Recent inspections for potential pipe corrosion at terminal show encouraging results

By TOM KUCKERTZ
Project Manager for Terminal Operations

Some of the council’s concerns regarding the unknown condition of the crude oil piping at the Valdez Marine Terminal have been answered by inspections performed this summer by Alyeska.

Causeway to Berth 4 at the Valdez Marine Terminal. Scaffolding has been installed and covered with plastic tarps to keep Alyeska's inspection crews and exposed piping dry during inspection. Photo by tom Kuckertz.
Causeway to Berth 4 at the Valdez Marine Terminal. Scaffolding has been installed and covered with plastic tarps to keep Alyeska’s inspection crews and exposed piping dry during inspection. Photo by tom Kuckertz.

In 2012, a routine inspection by Alyeska personnel of the 20-inch vertical riser pipes that feed crude oil to the loading arms on Berth 4 at the terminal revealed the existence of serious corrosion in some of the girth welds. Girth welds are welds that extend around the diameter of a pipe, typically used to join two sections of pipe.

Following this discovery in 2012, the remaining riser pipes on Berths 4 and 5 were subjected to additional inspections. More occurrences of vertical pipe girth weld corrosion were found and repaired. The cause of the corrosion in that particular region was attributed to water collecting under the pipe’s insulation in combination with a missing anti-corrosion paint coating in the vicinity of the girth weld.

In response to these discoveries and in substantial agreement with recommendations of a council sponsored review of corrosion management practices by Dr. Rust Inc. in 2012, Alyeska significantly expanded their 3 year ongoing pipe inspection efforts. These inspections will now include the majority of the girth welds in crude oil piping under insulation at the terminal with over water piping as a first priority, beginning this year.

In August, Alyeska reported that it was well-along in accomplishing the inspection of the girth welds for the over water piping to Berth 4 and invited council staff to observe its inspection activities. Alyeska had erected scaffolding at multiple locations to remove insulation at the girth welds to inspect, clean, and repair as needed.

Girth weld in the crude oil piping to Berth 4. The weld is showing superficial amounts of corrosion that does not materially affect the integrity of the weld. The coating applied to the visible piping segment during construction appears to be in remarkably good condition. Photo by Tom Kuckertz.
Girth weld in the crude oil piping to Berth 4. The weld is showing superficial amounts of corrosion that does not materially affect the integrity of the weld. The coating applied to the visible piping segment during construction appears to be in remarkably good condition. Photo by Tom Kuckertz.

The good news is all corrosion found during the recent inspection tended to be superficial and could be easily cleaned and then the weld recoated. Alyeska also reported that it accelerated the completion date for similar inspections of Berth 5. Originally planned for 2014, the Berth 5 inspections are now expected to be largely accomplished in 2013.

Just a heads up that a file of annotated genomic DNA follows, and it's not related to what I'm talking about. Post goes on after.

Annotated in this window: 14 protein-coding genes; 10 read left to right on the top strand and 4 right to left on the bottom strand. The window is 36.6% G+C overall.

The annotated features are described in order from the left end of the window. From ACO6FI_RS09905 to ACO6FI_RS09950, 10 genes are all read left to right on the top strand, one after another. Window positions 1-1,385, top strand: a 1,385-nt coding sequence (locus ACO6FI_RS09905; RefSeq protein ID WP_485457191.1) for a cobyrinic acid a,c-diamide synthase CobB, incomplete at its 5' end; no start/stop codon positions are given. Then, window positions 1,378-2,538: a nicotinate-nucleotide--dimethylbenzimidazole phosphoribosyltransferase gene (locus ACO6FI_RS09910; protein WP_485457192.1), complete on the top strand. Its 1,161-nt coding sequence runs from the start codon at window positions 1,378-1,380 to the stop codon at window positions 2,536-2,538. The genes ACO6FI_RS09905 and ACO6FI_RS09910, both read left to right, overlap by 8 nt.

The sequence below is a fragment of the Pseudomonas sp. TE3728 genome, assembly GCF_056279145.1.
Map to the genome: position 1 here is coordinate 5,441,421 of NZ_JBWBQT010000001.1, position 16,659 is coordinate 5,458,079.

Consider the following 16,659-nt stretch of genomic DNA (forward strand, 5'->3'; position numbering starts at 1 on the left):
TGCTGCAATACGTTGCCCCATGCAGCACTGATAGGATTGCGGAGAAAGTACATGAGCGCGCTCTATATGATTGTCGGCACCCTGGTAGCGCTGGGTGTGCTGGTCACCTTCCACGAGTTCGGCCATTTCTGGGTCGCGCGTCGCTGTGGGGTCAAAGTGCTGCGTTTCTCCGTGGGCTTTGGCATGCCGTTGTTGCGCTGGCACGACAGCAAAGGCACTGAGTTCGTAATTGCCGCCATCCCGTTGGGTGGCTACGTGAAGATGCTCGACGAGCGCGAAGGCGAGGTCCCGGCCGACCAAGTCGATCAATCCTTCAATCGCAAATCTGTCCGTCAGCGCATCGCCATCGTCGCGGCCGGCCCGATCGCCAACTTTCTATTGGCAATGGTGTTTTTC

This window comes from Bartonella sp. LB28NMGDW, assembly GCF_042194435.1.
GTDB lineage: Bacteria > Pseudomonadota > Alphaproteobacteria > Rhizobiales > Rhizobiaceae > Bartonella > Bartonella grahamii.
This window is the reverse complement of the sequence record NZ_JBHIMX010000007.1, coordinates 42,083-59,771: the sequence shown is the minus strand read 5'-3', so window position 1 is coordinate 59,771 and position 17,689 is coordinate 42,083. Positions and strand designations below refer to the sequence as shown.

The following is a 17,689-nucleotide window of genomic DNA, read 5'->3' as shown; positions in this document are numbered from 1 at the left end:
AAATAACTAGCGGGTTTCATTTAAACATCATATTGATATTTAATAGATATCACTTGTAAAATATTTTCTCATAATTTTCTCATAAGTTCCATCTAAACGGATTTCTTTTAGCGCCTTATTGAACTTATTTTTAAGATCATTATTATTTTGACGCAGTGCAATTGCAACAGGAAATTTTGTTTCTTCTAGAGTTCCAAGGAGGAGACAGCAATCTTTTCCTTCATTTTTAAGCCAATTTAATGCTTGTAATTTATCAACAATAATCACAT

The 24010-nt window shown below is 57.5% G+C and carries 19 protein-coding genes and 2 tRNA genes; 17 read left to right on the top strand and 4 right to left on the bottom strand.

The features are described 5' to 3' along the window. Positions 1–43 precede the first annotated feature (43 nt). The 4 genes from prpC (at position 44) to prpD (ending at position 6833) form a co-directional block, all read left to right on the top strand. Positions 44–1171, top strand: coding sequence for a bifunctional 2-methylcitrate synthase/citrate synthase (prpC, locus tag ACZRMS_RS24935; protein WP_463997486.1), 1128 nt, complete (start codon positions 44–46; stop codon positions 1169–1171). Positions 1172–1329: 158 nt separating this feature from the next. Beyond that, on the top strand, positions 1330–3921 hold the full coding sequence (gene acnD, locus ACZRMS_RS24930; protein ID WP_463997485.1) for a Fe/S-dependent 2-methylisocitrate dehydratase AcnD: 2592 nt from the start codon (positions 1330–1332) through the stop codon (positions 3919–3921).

The council is in the midst of developing a project to assess the current state of inspection technologies, known in the industry as “in-line-inspection”, or colloquially as “smart pigging,” for their applicability to Alyeska’s terminal piping. Much of the crude oil piping on the terminal has historically been very difficult to inspect because of many turns and sections which are either buried or over water and covered by insulation. Alyeska has indicated that it is in the midst of developing a project that would add the capability of performing internal in-line inspections using these technologies at the terminal. The council has requests pending with Alyeska for more information regarding the project.

The bottom line is that the council’s immediate concerns regarding the unknown condition of the over water piping have been allayed to a considerable extent by Alyeska’s recent inspection activities and the excellent overall condition of the

Once the corrosion is cleaned from an affected girth weld, the weld is recoated and then the exposed pipe segment is re-insulated with a protective barrier that prevents the reintroduction of water. The girth weld shown here is ready to be reinsulated. Photo by Tom Kuckertz.
Once the corrosion is cleaned from an affected girth weld, the weld is recoated and then the exposed pipe segment is re-insulated with a protective barrier that prevents the reintroduction of water. The girth weld shown here is ready to be reinsulated. Photo by Tom Kuckertz.

pipe that has been observed. The need to inspect and quantify the presently unknown condition of the remainder of the 35-year-old piping at the terminal remains. The council looks forward to hearing more about Alyeska’s in-line inspection technology plans for the terminal as that project progresses.

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